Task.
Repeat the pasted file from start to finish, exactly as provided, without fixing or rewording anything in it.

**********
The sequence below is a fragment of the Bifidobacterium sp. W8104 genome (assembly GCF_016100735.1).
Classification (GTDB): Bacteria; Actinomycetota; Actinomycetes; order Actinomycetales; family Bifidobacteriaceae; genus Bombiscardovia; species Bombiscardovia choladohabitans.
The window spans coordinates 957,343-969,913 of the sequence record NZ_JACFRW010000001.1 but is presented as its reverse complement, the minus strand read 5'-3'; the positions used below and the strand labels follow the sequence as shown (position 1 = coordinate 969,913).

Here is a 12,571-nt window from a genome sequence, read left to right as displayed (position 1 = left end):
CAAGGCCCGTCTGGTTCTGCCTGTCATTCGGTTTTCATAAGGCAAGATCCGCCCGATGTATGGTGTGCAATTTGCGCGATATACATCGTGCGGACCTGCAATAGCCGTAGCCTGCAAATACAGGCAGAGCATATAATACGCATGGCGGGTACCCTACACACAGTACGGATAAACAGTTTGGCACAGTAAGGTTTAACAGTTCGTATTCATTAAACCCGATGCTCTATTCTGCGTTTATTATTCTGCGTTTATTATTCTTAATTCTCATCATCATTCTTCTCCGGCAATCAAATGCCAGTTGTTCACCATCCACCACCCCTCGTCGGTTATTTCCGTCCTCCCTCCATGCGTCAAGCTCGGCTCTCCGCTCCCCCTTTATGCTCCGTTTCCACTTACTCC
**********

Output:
The sequence below is a fragment of the Bifidobacterium sp. W8104 genome (assembly GCF_016100735.1).
Classification (GTDB): Bacteria; Actinomycetota; Actinomycetes; order Actinomycetales; family Bifidobacteriaceae; genus Bombiscardovia; species Bombiscardovia choladohabitans.
The window spans coordinates 957,343-969,913 of the sequence record NZ_JACFRW010000001.1 but is presented as its reverse complement, the minus strand read 5'-3'; the positions used below and the strand labels follow the sequence as shown (position 1 = coordinate 969,913).

Here is a 12,571-nt window from a genome sequence, read left to right as displayed (position 1 = left end):
CAAGGCCCGTCTGGTTCTGCCTGTCATTCGGTTTTCATAAGGCAAGATCCGCCCGATGTATGGTGTGCAATTTGCGCGATATACATCGTGCGGACCTGCAATAGCCGTAGCCTGCAAATACAGGCAGAGCATATAATACGCATGGCGGGTACCCTACACACAGTACGGATAAACAGTTTGGCACAGTAAGGTTTAACAGTTCGTATTCATTAAACCCGATGCTCTATTCTGCGTTTATTATTCTGCGTTTATTATTCTTAATTCTCATCATCATTCTTCTCCGGCAATCAAATGCCAGTTGTTCACCATCCACCACCCCTCGTCGGTTATTTCCGTCCTCCCTCCATGCGTCAAGCTCGGCTCTCCGCTCCCCCTTTATGCTCCGTTTCCACTTACTCC